Due to a huge mistake I made 18 months ago & only caught on Thursday (no, there is no way I can blame it on anyone else, because others steadfastly refuse to share the in the annual responsibility), my 25 property report has become a 160 property report, with the same due date & guaranteed associated fines.
Crisis mode has taken effect & my co-workers will be flying to my aid, taking over the majority of my daily duties, until I can get the report done.
Once I recover, that is.
Yes, I succumbed to Sam’s flu bug; I don’t have it as bad as he did, but I’m sick enough to stay out of the office for the past two days. On the one hand, I know I could be toughing it out & working after hours, so as not to infect everyone; one the other hand, I know it will be there waiting for me when I’m feeling better.
Duty or comfort?
I’d rather make applesauce.
Don’t look so impressed~ it really is quite easy. Saturday morning, Chris & I took off for our postponed trip to Apple Hill, & came home with all sorts of goodies, including this great antique apple crate & a quarter bushel of apples (approximately 30 medium sized). I picked out a mixture of mostly tart apples, with a couple sweeter ones thrown in: Granny Smith, Red Rome, Gala, Fuji, Winesap, & Arkansas Black.
First step is to wash & peel the apples; I rough-peel mine, leaving bits of skin, because, well, I’m lazy & I like the skin. Next you need to remove the cores, using a handy-dandy apple corer (definitely worth the $5 investment) which also slices it into wedges- all that’s left is to chop them a bit more.
I like chunky applesauce, so mine are cut into one inch cubes- cut them up smaller if you like a smoother texture. Toss them into a thick-bottomed dutch oven or large saucepan, add about an inch of water or unsweetened apple juice, & put the lid on it.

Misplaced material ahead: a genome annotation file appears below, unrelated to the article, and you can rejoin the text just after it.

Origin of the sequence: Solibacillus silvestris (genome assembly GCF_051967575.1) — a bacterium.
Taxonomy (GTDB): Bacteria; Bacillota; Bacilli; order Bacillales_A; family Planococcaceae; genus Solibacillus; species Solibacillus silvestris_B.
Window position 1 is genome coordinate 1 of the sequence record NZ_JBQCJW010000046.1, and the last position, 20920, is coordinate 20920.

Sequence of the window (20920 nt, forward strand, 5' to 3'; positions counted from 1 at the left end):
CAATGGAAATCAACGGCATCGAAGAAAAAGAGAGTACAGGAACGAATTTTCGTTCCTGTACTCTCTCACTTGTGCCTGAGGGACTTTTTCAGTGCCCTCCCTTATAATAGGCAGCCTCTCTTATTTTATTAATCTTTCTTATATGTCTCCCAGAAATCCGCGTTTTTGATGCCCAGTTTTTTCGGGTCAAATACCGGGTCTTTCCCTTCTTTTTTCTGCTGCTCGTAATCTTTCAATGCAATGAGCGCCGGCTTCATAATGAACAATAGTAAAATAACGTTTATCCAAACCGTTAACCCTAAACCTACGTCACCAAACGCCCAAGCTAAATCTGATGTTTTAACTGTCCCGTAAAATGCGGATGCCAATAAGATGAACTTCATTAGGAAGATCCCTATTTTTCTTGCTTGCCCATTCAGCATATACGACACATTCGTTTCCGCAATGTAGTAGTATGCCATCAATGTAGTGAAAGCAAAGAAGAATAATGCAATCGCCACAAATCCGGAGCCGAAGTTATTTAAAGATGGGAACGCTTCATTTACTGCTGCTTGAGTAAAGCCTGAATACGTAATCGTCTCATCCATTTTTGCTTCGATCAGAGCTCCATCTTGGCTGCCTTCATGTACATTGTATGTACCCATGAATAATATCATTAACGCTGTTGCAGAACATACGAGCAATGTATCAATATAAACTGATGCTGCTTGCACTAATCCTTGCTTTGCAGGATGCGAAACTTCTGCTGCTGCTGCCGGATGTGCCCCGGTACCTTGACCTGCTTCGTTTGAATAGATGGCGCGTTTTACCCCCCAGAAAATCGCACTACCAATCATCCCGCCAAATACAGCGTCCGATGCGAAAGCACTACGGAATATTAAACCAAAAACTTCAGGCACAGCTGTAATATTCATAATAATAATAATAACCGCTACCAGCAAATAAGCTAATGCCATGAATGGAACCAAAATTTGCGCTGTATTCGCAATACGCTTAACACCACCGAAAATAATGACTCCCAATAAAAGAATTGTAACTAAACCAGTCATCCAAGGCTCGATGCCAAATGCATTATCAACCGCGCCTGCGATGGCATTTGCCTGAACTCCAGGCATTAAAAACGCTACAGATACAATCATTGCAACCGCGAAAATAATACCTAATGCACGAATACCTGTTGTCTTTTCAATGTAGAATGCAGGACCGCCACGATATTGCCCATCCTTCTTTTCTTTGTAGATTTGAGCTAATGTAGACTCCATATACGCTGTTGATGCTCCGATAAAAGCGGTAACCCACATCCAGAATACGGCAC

Bring the mixture to a full boil, then turn it down to low & cook until the apples are soft, maybe 10 minutes. Stir them first with a wooden spoon to check the consistency- notice that most of it has broken down into sauce texture- & if you want it smoother, either cook another 5-10 minutes or use a masher like I do.
At this point, add sugar to taste if you want- I use about a quarter cup of brown sugar if it’s really tart- & put in your seasoning; I use about ½ teaspoon of pumpkin pie spice, my favorite, per 8 cups of applesauce.
Now you are pretty well done; put your sauce into sterilized quart jars & it will keep in the fridge for a month. Or you can take the next step & hot bath can them, which will preserve it for 18 months- its super simple & worth the extra 30 minutes or so of work time. Fill a large, deep pot with water & heat to boiling, while boiling the lids in a smaller pan for about 5 minutes (which activates the rubber seal).
After filling your hot, sterilized jars with the still warm applesauce, leaving ¼ inch head room, put a lid on it & tighten down the ring to seal. Using a jar lifter (kind of like a giant pair of tongs, but wider to hold a jar), lower the jars into the large pot, making sure there is at least one inch of water over the top of the lids, & process them for 20 to 30 minutes.
Remove the jars from the pot & allow to cool, which will cause the vacuum seal to form; check the tops after the jars cool by pressing on the lids- they should be rigid & tight.
So, for an investment of $7.00 worth of apples, ½ cup of brown sugar, 1 teaspoon of spice, four one-quart jars (left over from the case I bought for last Christmas’ Soup-in-the-Jar gifts), & less then 1 ½ hours labor time, I ended up with 4 quarts plus 2 bowls of applesauce & a house that smells wonderful!
Oh, yeah~ & a bowl of comfort food